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Old 08-15-2014, 07:34 AM  
Fireguy5674
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This stuff has no ground wire at all. There are lots of places around here where there are plastic insulated wires with no grounds. When did the code start requiring grounds? I helped my Dad wire our new house in the early 70's and all that wire had grounds.
Another question. What does NEC say about using a 12-3 w G to run two separate circuits assuming the red and black are on two separate single pole breakers? I have seen it done and have read conflicting things about whether or not it is allowed. I would think there is a potential to overload the neutral. On the project I just finished, as I mentioned, someone had two separate circuits tied to a 30 amp double pole breaker with a 10-3 cable. I replaced that wire with two 12-2 w G wires on two 20 amp single pole breakers. I know the original setup was a no no. If one circuit saw an overload would that breaker have tripped? My guess is probably but certainly not a good scenario.



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Old 08-15-2014, 08:04 AM  
nealtw
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I think the two breaker have to be tied together so they bot kick at the same time. We see that in new houses.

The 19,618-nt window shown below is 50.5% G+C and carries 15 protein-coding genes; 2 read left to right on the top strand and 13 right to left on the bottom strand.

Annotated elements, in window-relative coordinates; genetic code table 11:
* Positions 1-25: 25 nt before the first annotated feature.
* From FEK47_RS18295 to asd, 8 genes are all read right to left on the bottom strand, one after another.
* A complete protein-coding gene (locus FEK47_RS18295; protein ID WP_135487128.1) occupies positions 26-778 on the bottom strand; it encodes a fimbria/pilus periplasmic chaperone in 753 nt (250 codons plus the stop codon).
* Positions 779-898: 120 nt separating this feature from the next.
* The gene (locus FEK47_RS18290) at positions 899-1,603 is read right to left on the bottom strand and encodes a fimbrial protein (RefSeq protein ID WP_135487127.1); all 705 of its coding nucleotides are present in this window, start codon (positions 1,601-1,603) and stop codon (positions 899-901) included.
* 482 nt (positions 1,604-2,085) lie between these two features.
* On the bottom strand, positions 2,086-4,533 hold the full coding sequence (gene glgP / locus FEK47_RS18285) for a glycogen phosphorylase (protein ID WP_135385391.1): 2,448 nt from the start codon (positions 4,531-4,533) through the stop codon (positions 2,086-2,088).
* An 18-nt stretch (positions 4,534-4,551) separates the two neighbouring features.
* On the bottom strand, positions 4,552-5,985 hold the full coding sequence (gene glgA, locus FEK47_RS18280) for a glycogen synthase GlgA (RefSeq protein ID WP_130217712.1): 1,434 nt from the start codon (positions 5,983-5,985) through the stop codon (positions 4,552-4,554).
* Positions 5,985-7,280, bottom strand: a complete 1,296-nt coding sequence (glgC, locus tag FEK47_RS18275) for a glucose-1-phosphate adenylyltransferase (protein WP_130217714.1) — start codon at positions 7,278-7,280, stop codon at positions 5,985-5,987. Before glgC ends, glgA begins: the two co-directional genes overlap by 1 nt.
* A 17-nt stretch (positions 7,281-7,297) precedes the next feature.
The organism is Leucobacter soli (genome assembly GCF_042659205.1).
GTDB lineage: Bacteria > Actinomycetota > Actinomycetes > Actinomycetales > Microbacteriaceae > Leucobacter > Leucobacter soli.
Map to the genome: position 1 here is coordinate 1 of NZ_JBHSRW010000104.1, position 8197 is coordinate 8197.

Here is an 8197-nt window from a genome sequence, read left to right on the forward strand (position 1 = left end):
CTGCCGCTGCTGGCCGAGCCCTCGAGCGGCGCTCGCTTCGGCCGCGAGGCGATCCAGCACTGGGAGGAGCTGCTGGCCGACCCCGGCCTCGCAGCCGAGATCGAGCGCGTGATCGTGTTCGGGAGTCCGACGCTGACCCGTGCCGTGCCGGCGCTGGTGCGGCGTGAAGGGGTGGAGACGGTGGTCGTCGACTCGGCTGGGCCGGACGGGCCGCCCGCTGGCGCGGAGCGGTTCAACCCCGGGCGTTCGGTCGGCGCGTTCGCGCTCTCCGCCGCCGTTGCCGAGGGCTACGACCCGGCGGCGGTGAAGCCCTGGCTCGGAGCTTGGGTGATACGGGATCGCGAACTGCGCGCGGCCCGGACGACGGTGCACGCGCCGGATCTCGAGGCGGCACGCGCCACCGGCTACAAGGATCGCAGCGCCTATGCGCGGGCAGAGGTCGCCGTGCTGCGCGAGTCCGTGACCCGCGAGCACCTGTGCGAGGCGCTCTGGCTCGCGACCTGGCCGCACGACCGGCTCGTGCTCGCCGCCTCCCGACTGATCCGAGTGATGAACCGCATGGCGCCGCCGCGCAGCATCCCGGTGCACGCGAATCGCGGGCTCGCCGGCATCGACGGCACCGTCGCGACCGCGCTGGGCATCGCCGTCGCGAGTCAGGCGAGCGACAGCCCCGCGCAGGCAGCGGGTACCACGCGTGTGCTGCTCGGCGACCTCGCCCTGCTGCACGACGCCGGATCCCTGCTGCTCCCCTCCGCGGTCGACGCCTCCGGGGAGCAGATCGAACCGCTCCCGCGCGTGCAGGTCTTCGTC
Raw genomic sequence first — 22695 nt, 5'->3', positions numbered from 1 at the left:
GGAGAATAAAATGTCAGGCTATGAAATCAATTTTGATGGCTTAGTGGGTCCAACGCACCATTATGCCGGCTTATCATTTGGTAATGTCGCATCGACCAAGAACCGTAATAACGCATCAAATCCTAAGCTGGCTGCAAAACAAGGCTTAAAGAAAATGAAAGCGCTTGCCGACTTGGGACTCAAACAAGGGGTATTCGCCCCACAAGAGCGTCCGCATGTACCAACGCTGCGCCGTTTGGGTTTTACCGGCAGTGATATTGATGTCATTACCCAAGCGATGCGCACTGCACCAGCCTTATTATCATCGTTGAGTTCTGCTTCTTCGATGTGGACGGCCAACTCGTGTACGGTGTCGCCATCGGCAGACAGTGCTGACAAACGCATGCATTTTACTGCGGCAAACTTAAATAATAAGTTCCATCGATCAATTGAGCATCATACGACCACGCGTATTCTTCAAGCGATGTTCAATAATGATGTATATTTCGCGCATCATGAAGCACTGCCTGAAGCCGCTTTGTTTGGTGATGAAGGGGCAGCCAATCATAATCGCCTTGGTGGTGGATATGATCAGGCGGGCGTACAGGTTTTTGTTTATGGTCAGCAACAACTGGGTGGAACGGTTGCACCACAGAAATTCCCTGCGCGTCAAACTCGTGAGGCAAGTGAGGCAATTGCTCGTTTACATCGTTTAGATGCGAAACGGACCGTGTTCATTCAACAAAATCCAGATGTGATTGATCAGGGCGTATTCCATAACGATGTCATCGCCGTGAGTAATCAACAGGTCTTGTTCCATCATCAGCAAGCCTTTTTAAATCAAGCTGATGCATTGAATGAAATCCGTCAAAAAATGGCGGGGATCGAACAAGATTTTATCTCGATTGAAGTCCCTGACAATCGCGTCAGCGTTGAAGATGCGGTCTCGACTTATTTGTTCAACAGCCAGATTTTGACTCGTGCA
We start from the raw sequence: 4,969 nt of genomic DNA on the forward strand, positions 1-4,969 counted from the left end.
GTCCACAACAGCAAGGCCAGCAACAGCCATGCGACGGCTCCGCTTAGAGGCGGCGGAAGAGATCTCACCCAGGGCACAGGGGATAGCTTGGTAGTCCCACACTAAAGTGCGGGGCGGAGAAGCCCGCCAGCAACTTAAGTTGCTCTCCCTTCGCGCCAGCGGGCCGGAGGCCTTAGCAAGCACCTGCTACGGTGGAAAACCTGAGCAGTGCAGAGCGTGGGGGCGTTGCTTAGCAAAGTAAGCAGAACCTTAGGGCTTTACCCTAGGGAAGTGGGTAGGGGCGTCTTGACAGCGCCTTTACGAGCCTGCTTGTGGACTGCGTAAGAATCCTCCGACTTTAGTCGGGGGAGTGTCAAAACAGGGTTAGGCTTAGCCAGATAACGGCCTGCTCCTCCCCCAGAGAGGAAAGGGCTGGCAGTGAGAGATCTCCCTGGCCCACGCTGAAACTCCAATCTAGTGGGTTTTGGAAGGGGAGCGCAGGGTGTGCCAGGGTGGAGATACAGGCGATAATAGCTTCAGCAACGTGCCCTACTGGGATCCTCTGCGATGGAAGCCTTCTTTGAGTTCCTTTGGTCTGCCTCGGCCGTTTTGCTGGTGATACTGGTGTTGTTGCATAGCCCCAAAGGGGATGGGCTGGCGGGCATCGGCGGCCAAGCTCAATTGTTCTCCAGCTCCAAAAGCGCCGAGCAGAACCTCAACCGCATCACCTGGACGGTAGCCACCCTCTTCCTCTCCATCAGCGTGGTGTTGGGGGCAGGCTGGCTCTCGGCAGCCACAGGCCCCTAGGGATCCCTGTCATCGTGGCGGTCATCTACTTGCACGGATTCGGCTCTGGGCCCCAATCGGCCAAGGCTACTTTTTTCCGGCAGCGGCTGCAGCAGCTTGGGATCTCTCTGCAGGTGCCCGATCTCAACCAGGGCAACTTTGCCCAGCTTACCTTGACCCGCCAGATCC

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Old 08-15-2014, 08:34 AM  
bud16415
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It’s called a multi branch circuit and is allowed. The red and black are out of phase so the white wire only sees one load at a time. That’s the logic to it. Neal is correct about the breakers.

If you have no safety ground (bare copper) you can bring it up to code at the outlet using a GFCI outlet and placing a sticker on it that says something like “no safety ground”.

The pros will be along and can give you the code reference.

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Old 08-15-2014, 05:19 PM  
nealtw
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Here is pretty good write up about the wire, I would be more worried if I found Al.
http://www.lamorteelectric.com/cloth-wire.html

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